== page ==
For the day-to-day administration of the empire, Marduk appointed an elite group of priests who were not related to him to see to that. These priests, the Lord Administrators of the empire, were known as the Rakaperaa (or Rakapharoahs), meaning “Holy Ones of the Great House”.  The Rakaperaas are today known as … the Rockefellers. It is the Rothschilds and the Rockefellers  who conduct the day-to-day affairs of the world. There’s more than meets the eye to this Earth, my
Brother.  

NEXT WEEK: THE FEATS OF ZIDDA AND HIS BLACK ANUNNAKI
 

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Appendicitis: Recognising the Signs

29th March 2022

Many a times I get clients casually walking into my room and requesting to be checked for “appendix”.  Few questions down the line, it is clear they are unaware of where the appendix is or what to expect when one does have it (appendicitis). Jokingly (or maybe not) I would tell them they would possibly not be having appendicitis and laughing as hard as they are doing. On the other hand, I would be impressed that at least they know and acknowledge that appendicitis is a serious thing that they should be worried about.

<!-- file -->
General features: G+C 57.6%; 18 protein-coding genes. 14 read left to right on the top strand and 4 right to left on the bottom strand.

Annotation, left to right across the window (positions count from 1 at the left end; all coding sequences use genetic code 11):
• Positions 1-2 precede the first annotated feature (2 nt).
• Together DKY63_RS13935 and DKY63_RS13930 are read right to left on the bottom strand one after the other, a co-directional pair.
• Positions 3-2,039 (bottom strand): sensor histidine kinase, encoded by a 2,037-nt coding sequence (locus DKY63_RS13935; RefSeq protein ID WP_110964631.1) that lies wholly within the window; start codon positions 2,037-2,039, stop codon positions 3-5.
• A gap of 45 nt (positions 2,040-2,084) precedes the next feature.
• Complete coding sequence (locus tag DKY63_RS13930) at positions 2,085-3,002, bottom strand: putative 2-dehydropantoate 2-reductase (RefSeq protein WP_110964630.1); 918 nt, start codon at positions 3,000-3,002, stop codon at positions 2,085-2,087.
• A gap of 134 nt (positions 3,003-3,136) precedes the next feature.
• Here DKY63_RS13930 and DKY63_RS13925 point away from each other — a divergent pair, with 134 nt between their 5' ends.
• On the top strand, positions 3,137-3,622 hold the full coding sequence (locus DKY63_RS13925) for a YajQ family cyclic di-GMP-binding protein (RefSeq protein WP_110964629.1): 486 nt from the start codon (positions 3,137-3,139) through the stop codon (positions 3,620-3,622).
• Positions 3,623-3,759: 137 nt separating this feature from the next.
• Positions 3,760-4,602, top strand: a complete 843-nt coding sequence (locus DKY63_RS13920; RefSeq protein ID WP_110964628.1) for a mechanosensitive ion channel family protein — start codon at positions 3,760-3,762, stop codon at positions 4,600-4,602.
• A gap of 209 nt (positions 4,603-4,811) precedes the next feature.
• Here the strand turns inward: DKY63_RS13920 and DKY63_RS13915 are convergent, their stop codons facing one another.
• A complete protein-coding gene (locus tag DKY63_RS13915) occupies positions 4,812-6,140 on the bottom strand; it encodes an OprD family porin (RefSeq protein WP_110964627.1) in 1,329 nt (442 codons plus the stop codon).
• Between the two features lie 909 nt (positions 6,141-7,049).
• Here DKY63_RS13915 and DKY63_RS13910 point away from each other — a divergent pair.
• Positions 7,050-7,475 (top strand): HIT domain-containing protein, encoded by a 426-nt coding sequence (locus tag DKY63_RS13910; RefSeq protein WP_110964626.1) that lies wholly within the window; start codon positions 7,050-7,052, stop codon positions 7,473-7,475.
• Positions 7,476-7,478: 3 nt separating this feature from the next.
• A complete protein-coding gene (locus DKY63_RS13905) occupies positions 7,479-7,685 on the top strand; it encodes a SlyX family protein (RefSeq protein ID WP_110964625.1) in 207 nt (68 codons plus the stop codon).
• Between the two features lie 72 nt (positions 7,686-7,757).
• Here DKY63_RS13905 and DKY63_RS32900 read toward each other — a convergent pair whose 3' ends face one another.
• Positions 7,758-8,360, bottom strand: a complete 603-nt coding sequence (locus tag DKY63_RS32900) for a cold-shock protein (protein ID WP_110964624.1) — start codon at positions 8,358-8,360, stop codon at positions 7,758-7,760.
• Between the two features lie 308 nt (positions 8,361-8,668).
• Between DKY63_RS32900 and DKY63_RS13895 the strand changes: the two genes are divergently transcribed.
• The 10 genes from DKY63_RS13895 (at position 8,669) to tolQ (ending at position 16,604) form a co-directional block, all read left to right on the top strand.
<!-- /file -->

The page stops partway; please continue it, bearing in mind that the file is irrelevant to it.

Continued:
So, what is Appendicitis?

Appendicitis is an inflammation of the appendix; a thin, finger-like pouch attached to the large intestine on the lower right side of the abdomen. Often the inflammation can be as a result of blockage either by the faecal matter, a foreign body, infection, trauma or a tumour. Appendicitis is generally acute, with symptoms coming on over the course of a day and becoming severe rapidly. Chronic appendicitis can also occur, though rarely. In chronic cases, symptoms are less severe and can last for days, weeks, or even months. 

Acute appendicitis is a medical emergency that almost always ends up in the operating theatre. Though the appendix is locally referred to as “lela la sukiri”, no one knows its exact role and it definitely does not have anything to do with sugar metabolism. Appendicitis can strike at any age, but it is mostly common from the teen years to the 30s.

Signs to look out for

If you have any of the following symptoms, go and see a Doctor immediately! Timely diagnosis and treatment are vital in acute appendicitis;

Sudden pain that starts around the navel and shifts to the lower right abdomen within hours

The pain becomes constant and increases in severity (or comes back despite painkillers)

The pain worsens on coughing, sneezing, laughing, walking or deep breaths

Loss of appetite

Nausea and vomiting

Fever

Constipation or diarrhoea

Abdominal bloating/fullness

Diagnosis